Sexual abuse is when a woman, man, or kid is compelled to engage in sexual behavior or perform a sexual act without their consent. Abuse of a woman, man, or kid by a man, woman, or child is referred to as sexual abuse. Sexual assault occurs when perpetrators use force, threaten victims, or take advantage of victims who are unable to give permission. The majority of victims and perpetrators are acquainted. Shock, anxiety, and denial are common first reactions to sexual abuse. Anxiety, fear, and post-traumatic stress disorder are examples of long-term symptoms. While efforts to cure sex offenders have proven ineffective, psychological interventions for survivors, particularly group therapy, have shown to be successful.
Sexual abuse is a form of violence perpetrated by an assailant against someone they perceive to be weaker than themselves. It is not the result of an overwhelming sex drive, but rather of a crime committed with the intention of manipulating and humiliating the victim.
- Sexual assault is a broad phrase that encompasses all sexual offenses. Any sexual act or statement carried out without the consent of both parties.
- Rape is defined as the entrance of a body organ or an object into a woman’s sex organ without her consent.
- Sodomy — the unauthorized introduction of a bodily organ or item into a person’s anus or mouth.
- Attempted rape is when a guy tries to enter a body organ or item into a woman’s sex organ without her consent.
- Gang rape — rape perpetrated by multiple attackers.
- Serial rape is defined as a series of rapes committed by the same offender over a long period.
- Incest – When a family member sexually abuses or assaults you.
- Extortion occurs when the person being forced to undertake a sexual act.
- An indecent act is done to humiliate, stimulate, or satisfy sexual desires.
- Repeated sexual propositions are directed against a person who has previously shown to the harasser that they are not interested in the advances.
- Repetitive comments about the individual’s sexuality after the person has already demonstrated to the harasser that they are uninterested in the remarks.
- Remarks about a person’s sex or sexuality, including sexual orientation, that is degrading or humiliating.
- Without the person’s agreement, publishing a photograph, film, or recording of them focusing on their sexuality with the aim of humiliating or degrading them.
- Sexual propositions or statements when the harasser is aware that their victim is uninterested owing to conditions such as exploitation of a working relationship, reliance, or other services.
Regardless of the age at which the event happened, sexual abuse has been demonstrated to have long-term emotional and physical consequences for women. Sexual abuse survivors frequently internalize their symptoms, which can result in sadness. Furthermore, research has indicated that women who have experienced sexual abuse have trouble trusting others, have low self-esteem, have sexual issues, and have greater rates of substance usage. Sexual assault causes both physical and emotional harm, therefore it’s reasonable to expect a significant influence on body image. Women who had been sexually abused showed more body dissatisfaction and self-consciousness about their appearance than those who had not been abused, according to a study that employed a matched sample of women who answered to a magazine poll. Women who had been sexually abused also said they felt less at ease undressing in front of their spouse or having sex with the lights on. Sexual abuse affects one out of every six women. Women who were assaulted before the age of 12 were more likely to experience body dissatisfaction and match eating disorder criteria, according to one study. They believe that sexual abuse in early childhood may predispose women to eat disorders later in adulthood.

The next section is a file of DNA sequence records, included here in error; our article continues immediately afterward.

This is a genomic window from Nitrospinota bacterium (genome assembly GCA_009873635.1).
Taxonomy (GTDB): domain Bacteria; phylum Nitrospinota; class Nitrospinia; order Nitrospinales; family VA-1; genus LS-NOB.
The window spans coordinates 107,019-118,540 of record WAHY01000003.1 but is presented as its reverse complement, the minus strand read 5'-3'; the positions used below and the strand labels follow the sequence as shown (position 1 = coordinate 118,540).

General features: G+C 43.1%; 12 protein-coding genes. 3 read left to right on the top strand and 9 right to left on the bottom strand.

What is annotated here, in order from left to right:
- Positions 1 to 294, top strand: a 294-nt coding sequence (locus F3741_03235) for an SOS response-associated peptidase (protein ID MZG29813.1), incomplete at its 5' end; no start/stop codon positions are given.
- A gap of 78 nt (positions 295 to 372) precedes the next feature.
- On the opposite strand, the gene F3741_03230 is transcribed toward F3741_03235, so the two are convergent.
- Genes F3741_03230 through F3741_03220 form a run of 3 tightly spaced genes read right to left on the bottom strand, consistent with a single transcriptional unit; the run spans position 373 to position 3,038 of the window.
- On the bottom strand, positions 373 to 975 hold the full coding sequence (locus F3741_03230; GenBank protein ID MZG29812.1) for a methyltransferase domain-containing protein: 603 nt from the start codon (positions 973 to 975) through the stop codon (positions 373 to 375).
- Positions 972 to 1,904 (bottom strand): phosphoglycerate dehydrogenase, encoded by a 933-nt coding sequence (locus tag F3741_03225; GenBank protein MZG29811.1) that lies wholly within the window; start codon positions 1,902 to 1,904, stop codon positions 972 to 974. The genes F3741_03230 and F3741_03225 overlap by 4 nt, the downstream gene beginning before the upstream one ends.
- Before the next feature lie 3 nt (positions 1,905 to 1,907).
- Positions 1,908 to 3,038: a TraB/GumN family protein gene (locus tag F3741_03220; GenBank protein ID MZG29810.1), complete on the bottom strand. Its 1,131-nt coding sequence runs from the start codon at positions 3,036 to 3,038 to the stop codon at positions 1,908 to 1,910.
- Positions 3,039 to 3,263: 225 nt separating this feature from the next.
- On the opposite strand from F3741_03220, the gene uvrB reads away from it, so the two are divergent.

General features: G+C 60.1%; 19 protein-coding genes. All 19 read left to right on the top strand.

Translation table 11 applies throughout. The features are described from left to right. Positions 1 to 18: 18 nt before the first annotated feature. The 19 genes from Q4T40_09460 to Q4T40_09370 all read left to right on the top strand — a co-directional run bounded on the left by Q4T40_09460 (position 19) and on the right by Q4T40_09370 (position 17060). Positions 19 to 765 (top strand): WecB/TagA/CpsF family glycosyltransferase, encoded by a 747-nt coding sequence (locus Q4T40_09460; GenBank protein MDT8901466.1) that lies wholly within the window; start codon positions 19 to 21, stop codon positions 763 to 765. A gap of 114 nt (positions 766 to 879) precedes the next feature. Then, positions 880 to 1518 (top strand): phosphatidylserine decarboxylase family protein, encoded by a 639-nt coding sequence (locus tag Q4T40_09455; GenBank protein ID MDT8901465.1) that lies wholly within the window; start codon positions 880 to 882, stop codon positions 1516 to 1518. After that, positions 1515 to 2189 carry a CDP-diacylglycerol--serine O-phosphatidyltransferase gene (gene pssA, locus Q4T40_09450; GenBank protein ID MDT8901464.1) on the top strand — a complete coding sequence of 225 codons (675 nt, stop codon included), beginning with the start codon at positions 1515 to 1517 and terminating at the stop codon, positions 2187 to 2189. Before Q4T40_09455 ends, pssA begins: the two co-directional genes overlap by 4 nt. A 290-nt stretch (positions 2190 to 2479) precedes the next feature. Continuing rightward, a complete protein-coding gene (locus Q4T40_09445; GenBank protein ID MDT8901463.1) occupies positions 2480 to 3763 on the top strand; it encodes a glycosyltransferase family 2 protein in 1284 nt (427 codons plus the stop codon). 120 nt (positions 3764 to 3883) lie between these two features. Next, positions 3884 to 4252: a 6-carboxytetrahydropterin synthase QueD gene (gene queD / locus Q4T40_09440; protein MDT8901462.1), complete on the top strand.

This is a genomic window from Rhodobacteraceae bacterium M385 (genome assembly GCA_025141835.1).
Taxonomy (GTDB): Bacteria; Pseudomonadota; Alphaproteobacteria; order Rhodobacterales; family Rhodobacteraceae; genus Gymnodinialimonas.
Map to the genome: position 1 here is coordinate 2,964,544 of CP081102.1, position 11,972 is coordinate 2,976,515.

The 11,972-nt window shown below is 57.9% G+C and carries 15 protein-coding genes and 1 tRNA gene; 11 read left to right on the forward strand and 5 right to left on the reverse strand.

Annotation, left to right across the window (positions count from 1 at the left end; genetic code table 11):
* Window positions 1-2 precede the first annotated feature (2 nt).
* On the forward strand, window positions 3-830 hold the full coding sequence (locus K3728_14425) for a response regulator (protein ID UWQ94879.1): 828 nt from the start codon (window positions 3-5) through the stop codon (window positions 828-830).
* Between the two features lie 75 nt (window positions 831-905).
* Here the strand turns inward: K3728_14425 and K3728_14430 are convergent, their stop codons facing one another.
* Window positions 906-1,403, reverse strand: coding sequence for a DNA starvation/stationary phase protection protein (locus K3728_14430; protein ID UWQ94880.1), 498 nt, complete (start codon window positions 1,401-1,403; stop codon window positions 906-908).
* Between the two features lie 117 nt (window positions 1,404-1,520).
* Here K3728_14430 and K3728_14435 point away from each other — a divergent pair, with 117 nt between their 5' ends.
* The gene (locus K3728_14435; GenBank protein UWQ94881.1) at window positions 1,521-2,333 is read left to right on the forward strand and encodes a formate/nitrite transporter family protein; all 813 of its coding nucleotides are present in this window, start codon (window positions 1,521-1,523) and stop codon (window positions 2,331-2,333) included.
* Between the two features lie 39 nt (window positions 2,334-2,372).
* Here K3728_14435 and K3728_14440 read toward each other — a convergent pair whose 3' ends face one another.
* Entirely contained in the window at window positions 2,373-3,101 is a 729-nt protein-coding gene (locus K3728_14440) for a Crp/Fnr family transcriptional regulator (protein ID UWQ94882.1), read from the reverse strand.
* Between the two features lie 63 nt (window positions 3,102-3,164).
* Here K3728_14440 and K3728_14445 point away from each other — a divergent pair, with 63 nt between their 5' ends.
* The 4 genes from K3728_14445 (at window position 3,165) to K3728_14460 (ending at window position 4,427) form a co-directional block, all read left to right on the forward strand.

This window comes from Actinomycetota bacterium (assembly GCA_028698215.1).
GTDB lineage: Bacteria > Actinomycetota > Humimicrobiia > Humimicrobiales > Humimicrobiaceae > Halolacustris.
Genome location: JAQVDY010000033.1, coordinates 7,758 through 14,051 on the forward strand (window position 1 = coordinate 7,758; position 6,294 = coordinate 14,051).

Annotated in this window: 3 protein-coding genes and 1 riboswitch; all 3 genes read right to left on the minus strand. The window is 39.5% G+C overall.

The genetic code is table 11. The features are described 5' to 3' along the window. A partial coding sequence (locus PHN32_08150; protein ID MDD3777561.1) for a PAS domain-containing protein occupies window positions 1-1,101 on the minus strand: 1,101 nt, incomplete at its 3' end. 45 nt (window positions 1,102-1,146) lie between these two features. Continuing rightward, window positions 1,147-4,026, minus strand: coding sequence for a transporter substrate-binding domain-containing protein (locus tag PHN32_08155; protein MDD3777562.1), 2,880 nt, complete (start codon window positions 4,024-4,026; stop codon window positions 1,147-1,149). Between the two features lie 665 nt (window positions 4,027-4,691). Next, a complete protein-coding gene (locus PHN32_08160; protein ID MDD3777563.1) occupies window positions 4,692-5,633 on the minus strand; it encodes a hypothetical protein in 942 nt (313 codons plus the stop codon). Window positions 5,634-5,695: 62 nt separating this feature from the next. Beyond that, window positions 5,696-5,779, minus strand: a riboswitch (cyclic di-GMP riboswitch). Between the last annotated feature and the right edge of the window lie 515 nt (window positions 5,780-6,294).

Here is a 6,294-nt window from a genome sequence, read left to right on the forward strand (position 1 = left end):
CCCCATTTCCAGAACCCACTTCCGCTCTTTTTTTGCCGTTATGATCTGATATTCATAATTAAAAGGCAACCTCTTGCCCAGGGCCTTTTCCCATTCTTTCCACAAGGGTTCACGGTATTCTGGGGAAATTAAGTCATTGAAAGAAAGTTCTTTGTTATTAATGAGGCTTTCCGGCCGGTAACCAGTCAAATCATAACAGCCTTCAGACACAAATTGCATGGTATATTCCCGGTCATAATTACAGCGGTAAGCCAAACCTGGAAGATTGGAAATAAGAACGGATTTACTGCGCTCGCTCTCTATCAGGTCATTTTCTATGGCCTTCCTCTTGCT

Writing about difficult, even traumatic, experiences appears to be good for health on several levels – raising immunity and other health measures and improving life functioning.
Understanding the emotions and normal responses that follow a disaster or other traumatic event can help you cope with your feelings, thoughts, and behaviors.
Sexual Abuse Resources
- Speak by Laurie Halse Anderson
- Just Listen by Sarah Dessen
- The Perks of Being a Wallflower by Stephen Chbosky
- National sexual violence resources center: https://www.nsvrc.org/blogs
- National coalition against domestic violence: https://ncadv.org/
- Darkness to light: https://www.d2l.org/blog/
- Blogging about sexual assault: https://e-space.mmu.ac.uk/
- How to leave an abusive relationship?
- healing from sexual abuse can start from one word: https://www.youtube.com/watch?v=rQ4RoldUzHc
- sexual abuse: how do we recover and how long it takes: https://www.youtube.com/watch?v=JAMwyyybA7I